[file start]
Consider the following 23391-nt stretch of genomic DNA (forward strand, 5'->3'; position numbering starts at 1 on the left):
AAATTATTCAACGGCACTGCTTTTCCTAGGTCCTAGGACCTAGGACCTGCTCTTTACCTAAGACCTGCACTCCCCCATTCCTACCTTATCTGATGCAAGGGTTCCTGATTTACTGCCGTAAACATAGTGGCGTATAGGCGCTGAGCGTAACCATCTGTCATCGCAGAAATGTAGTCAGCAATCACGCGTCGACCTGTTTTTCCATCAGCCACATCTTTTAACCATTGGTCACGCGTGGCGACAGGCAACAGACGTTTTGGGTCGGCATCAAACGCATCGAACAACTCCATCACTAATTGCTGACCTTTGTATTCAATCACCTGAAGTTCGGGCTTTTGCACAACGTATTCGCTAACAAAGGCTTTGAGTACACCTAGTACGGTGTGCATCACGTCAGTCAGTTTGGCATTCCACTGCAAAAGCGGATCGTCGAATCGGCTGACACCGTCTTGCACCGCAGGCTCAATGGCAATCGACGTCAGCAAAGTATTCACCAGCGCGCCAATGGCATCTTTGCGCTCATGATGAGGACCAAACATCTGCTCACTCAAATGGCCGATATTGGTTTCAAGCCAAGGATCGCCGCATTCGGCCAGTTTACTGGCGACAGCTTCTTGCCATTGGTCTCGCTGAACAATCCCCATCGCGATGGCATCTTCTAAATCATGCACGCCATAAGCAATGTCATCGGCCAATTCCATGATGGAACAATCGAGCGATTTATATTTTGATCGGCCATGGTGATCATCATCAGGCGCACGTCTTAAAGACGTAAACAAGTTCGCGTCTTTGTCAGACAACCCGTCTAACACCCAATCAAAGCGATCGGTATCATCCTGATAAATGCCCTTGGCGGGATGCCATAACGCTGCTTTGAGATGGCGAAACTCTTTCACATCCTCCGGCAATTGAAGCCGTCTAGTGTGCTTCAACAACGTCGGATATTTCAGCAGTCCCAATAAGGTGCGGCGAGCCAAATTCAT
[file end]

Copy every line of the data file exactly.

Consider the following 23391-nt stretch of genomic DNA (forward strand, 5'->3'; position numbering starts at 1 on the left):
AAATTATTCAACGGCACTGCTTTTCCTAGGTCCTAGGACCTAGGACCTGCTCTTTACCTAAGACCTGCACTCCCCCATTCCTACCTTATCTGATGCAAGGGTTCCTGATTTACTGCCGTAAACATAGTGGCGTATAGGCGCTGAGCGTAACCATCTGTCATCGCAGAAATGTAGTCAGCAATCACGCGTCGACCTGTTTTTCCATCAGCCACATCTTTTAACCATTGGTCACGCGTGGCGACAGGCAACAGACGTTTTGGGTCGGCATCAAACGCATCGAACAACTCCATCACTAATTGCTGACCTTTGTATTCAATCACCTGAAGTTCGGGCTTTTGCACAACGTATTCGCTAACAAAGGCTTTGAGTACACCTAGTACGGTGTGCATCACGTCAGTCAGTTTGGCATTCCACTGCAAAAGCGGATCGTCGAATCGGCTGACACCGTCTTGCACCGCAGGCTCAATGGCAATCGACGTCAGCAAAGTATTCACCAGCGCGCCAATGGCATCTTTGCGCTCATGATGAGGACCAAACATCTGCTCACTCAAATGGCCGATATTGGTTTCAAGCCAAGGATCGCCGCATTCGGCCAGTTTACTGGCGACAGCTTCTTGCCATTGGTCTCGCTGAACAATCCCCATCGCGATGGCATCTTCTAAATCATGCACGCCATAAGCAATGTCATCGGCCAATTCCATGATGGAACAATCGAGCGATTTATATTTTGATCGGCCATGGTGATCATCATCAGGCGCACGTCTTAAAGACGTAAACAAGTTCGCGTCTTTGTCAGACAACCCGTCTAACACCCAATCAAAGCGATCGGTATCATCCTGATAAATGCCCTTGGCGGGATGCCATAACGCTGCTTTGAGATGGCGAAACTCTTTCACATCCTCCGGCAATTGAAGCCGTCTAGTGTGCTTCAACAACGTCGGATATTTCAGCAGTCCCAATAAGGTGCGGCGAGCCAAATTCAT